Maintenance Requirements on the SQL Database iMonnit Enterprise

Over time, iMonnit Enterprise SQL databases will require maintenance. The exact application of that maintenance is typically going to depend on how the database is being used; what is optimal for one database may not be the most optimal for another. However, there is some general advice on what one can do to maintain a database. Typically, query performance issues start occurring when calls to the database hit tables which contain larger amounts data. The solution to those cases will either be to reduce the amount of data in the tables or to structure the data in a way that is easier for the query to execute in a timely manner. This can be done through adding indexes, and/or updating statistics on the table.

Removing data

Cleaning up and removing data may be an option. If, for example, you as a customer determined that you didn’t need any past Webhook data, you may choose to remove that data in an effort to make webhook queries faster. In order to do this, you will either need to delete data or truncate the table (which removes all data from a table). Keep in mind that deleting data in a table will cause that table to be blocked until the delete statement finishing, and you can’t delete data that is referenced on another table while there is a foreign key constraint. Also, be aware that while truncate statements are instantaneous, they can’t be done while there is a foreign key constraint, even if that data isn’t being explicitly referenced on another table. If you do remove a large portion of data, you may need to update the statistics on that table.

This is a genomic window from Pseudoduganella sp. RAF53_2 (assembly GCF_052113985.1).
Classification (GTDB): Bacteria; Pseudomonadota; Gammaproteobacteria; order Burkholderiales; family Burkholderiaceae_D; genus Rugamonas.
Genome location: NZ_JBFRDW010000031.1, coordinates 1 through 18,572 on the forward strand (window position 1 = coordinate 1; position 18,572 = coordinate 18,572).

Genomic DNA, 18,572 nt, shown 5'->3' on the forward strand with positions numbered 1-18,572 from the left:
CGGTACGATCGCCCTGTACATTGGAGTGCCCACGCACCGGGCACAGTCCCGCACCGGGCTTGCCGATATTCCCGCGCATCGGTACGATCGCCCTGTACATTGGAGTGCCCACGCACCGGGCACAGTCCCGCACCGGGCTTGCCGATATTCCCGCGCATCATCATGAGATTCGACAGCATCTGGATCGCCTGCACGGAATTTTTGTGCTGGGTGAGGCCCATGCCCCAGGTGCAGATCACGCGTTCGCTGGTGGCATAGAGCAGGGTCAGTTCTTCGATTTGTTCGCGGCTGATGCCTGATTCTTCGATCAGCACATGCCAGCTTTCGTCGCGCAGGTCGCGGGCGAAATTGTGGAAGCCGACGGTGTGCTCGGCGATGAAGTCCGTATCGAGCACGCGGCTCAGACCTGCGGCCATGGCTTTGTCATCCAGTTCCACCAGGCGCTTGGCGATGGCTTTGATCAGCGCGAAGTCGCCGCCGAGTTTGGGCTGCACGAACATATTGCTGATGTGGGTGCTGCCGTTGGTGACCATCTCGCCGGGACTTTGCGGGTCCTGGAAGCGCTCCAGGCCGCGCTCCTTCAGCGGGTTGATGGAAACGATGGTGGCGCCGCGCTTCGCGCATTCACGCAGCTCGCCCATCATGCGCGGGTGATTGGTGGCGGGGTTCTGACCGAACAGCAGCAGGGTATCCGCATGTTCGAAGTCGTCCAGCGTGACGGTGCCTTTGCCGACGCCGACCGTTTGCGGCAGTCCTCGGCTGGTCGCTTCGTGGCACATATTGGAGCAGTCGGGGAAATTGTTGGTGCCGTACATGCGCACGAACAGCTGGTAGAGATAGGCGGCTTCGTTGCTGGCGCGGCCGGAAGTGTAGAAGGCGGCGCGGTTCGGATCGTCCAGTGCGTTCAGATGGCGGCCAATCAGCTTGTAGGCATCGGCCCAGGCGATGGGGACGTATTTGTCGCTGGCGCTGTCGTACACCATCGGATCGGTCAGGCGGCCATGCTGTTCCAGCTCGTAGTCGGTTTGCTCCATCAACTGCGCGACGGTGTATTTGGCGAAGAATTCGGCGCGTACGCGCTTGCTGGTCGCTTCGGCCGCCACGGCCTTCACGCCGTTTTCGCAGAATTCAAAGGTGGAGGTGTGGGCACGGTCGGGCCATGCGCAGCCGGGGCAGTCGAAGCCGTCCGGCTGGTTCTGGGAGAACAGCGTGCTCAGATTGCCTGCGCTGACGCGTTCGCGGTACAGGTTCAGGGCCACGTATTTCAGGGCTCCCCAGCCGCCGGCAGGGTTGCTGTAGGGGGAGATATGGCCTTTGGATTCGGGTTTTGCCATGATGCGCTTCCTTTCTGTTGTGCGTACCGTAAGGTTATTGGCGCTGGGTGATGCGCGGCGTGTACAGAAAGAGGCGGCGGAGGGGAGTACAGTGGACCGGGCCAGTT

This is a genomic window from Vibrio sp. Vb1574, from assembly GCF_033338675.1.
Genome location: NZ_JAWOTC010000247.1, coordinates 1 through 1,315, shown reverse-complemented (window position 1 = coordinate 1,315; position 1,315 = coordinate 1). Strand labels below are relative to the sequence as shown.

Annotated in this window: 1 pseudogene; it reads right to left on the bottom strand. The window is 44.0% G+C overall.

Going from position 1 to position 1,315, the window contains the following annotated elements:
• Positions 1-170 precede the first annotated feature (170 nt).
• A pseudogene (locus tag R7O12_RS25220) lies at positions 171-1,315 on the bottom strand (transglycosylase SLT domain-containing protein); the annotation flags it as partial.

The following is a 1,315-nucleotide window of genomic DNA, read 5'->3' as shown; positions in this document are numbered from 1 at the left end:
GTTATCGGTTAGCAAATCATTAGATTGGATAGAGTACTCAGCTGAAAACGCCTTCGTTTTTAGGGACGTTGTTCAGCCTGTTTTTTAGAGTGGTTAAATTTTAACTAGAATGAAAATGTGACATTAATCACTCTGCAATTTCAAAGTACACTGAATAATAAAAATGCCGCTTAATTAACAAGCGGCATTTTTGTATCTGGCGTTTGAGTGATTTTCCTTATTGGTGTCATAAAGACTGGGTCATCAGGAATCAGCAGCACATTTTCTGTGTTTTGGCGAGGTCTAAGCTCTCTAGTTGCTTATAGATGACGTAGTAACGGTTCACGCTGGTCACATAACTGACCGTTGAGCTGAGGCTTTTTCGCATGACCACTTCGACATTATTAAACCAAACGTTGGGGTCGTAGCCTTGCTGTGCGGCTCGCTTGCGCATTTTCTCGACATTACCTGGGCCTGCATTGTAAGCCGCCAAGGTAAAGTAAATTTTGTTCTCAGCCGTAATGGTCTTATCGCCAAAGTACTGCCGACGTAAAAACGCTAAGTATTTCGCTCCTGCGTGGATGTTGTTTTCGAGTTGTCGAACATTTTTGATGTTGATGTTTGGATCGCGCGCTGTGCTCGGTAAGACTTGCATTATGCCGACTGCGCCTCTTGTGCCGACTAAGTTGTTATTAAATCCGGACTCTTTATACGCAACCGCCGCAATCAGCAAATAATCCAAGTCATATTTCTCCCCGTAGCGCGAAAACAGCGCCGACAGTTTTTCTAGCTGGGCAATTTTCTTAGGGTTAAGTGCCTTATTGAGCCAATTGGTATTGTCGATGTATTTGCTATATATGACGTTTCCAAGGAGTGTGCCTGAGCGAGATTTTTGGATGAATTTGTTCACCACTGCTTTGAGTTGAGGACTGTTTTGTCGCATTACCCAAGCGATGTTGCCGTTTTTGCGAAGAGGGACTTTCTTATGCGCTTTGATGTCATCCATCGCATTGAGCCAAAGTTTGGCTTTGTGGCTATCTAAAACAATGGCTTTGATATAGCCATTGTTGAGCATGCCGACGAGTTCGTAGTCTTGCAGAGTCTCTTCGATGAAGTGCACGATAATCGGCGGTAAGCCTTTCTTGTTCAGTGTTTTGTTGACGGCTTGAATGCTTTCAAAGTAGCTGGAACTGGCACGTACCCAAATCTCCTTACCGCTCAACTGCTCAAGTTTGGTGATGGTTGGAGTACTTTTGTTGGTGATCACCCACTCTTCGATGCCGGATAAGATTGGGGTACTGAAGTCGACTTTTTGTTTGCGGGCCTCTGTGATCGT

Indexing and Updating Statistics

In the case where deleting the data doesn’t sound like the best option, you may opt for adding an index to one or more columns on a table. An index helps speed up a query by structuring and ordering the data on a particular column or columns of your choosing. Creating an index will take up more disk space; the exact size is dependent on the data type of the column(s) being index and how many rows are on the table. In addition, indexes may require future maintenance. You may need to rebuild indexes at routine intervals and you may need to update the statistics on those indexes once in a while as well. However, an index is a powerful tool to optimize the queries hitting the database. Please keep in mind that building an index will block the tables while the index is being built.

Conclusion

The exact method of maintaining a database is going to be dependent on individual needs. One single option is not going be the right option in all cases. At some point, hiring a database admin to evaluate the case hands on might be the best choice. If you do want to attempt the above options, it is recommended to backup your database first.



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